Crisis brings out the best in people. The reaction to a moment of conflict reflects the human soul. But nature has everything in complements; every coin has two sides- human nature may be pure, may be contaminated by evil. In some critical junctures of life, people are blindfolded by a dark layer of pseudo-moralism creating rift between near and dears. Mrinal Sen presents a middle class household, a day in their pretentious life, how they react when a beautiful, young office going girl doesn’t return the whole night in his realistically portrayed 1979 film Akdin Pratidin.
Hrishikesh Sengupta (Satya Banerjee), with his wife, two boys and three daughters resides in an old North Calcutta house along with a circus of other tenants and the owner. The film starts with his youngest son (Kaushik Sen) being rushed to a local physician after injuring himself in the head while playing. It is a minor injury and the boy is sent home with his middle sister, Minu (Sreela Majumdar). The house is shabby, old and worn out; the family of seven lives in two rooms in the ground floor of the house. Afternoon passes on to evening and the eldest daughter, Chinu (Mamata Shankar) is late: she generally comes at that time every day. Their daily life is depicted very realistically as well as dramatically in the movie. The old father’s pension only caters to the rent; the needs and desires are fulfilled by Chinu’s income from her job. As evening rolls on to night tension descends on the minds of the family members as fear of something bad starts creeping in their minds. Minu goes to the dispensary cum telephone booth to call her elder sister’s office and learns that she has already left. Their father goes and stands in the bus stop in search of her. But their inner anxiety is suppressed in fear that their neighbours might know that the young, unmarried girl hasn’t come home so late in the night. When their young adult son returns late, about whom none bothers, they send him with his friend and his scooter to search for her.
The neighbours have their own theories about the disappearance; which instead of helping the family frightening for them. None but one, a man in thirties, assures them. When the police come, after being informed by Chinu’s brother, they tell the father to visit the hospital as a body similar to the description has been found in the railway tracks. Meanwhile the brother visits the morgue, views the bodies there and vomits in disgust. The father along with the Good Samaritan visits the hospital to find people from different strata there, searching for their daughter, sister or wife. They are relieved to find that the body found isn’t Chinu’s. As they return home and wait for Chinu starts anew, family ties breaks amidst flinging accusations. As dawn approaches, a car stops and the young boy cries in joy. Minu opens the door to the now unwelcomed Chinu, everyone moves away from her, alienates her without wanting an explanation.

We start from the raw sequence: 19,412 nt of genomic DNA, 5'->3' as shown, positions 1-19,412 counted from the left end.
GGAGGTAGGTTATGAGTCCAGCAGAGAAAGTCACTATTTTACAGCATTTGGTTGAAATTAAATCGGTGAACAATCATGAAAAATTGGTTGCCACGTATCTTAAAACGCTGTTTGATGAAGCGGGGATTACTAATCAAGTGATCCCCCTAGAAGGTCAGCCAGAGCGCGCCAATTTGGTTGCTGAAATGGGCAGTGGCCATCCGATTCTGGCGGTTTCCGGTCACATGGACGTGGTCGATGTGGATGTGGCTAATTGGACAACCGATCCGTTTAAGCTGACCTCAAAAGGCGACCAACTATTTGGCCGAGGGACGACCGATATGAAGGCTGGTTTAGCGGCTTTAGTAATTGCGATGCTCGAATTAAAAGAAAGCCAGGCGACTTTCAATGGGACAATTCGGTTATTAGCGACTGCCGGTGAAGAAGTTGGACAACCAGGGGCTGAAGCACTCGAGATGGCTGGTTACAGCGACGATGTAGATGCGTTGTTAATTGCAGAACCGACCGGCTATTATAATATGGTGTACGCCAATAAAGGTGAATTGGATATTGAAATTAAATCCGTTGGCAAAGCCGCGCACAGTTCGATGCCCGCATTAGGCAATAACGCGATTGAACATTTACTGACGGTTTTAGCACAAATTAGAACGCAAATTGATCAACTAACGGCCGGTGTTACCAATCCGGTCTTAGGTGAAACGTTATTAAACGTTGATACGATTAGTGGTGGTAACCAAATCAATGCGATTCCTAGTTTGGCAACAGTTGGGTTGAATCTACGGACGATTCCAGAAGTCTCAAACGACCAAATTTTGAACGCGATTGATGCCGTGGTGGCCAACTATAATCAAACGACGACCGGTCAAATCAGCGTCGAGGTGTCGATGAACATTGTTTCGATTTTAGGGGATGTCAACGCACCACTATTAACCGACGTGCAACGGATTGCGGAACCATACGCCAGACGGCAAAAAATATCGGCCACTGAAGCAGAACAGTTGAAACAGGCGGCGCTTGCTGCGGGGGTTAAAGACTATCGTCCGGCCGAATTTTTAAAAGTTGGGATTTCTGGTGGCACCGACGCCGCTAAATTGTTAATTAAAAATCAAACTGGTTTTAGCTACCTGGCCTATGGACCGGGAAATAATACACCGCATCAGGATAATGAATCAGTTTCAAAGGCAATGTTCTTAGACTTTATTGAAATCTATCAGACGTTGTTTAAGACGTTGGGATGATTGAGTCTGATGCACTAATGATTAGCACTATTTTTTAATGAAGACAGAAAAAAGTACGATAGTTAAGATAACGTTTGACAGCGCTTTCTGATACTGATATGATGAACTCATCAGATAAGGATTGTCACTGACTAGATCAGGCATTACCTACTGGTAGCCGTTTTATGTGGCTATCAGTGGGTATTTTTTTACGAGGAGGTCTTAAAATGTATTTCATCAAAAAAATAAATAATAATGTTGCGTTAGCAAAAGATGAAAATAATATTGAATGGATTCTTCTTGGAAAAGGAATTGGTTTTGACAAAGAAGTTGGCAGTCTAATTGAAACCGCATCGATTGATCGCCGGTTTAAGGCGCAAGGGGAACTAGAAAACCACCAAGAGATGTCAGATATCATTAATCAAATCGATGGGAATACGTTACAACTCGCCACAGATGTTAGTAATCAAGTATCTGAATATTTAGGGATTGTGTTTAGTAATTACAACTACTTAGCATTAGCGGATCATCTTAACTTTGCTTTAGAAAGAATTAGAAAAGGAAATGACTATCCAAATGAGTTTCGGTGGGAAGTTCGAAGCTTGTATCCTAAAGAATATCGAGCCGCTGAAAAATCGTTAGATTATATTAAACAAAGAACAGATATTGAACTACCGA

But when the owner tells them to vacate citing that this is a gentleman’s home questions the morality of a young woman spending the night out, the brother defends her sister and attacks him. The next morning everything starts as usual, the mother lighting the furnace, some housewives washing clothes and utensils and so on.
The presentation of harsh reality is wonderfully depicted in the film. When a young girl fights and earns for her family like a boy generally does it is alright to everyone. When she does not marry the boy of her liking to cater her family’s needs, everyone dances in joy. But when the same girl whose sole interest is for the well-being of her family, does not return the whole night, her own family questions her character, questions her loyalty. There is a sense inside them that makes them worry about their fate if she does not return at all rather than worrying about her. The neighbours in the building are mostly hypocrites; they don’t help but at the same time don’t leave an opportunity to criticize. The middle class morality with vague values, tradition of no use is prevalent in the film.
The mostly dark lighting is at par with the darkness in the hearts of the characters. The close ups of the characters shows their despair, sometimes hope and their pain.The shooting on location in an old house, the rooms full of day to day items nothing too arty, nothing too expensive showcases the true lifestyle of the lower middle class. The answer that the film does not provide is where actually Chinu was the whole night. But is that important? What’s important is the crisis created by it, how the ugly face of darkness surfaces from the deepest corners of the human heart.
Film Score: 83
Director: Mrinal Sen Screenplay: Mrinal Sen, Amalendu Chakrabarty (story) Cinematography: K.K Mahajan Editing: Gangadhar Naskar Production Design: Suresh Chandra Music: B.V Karnath Cast: Mamata Shankar, Sreela Majumdar, Satya Banerjee, Gita Sen, Kaushik Sen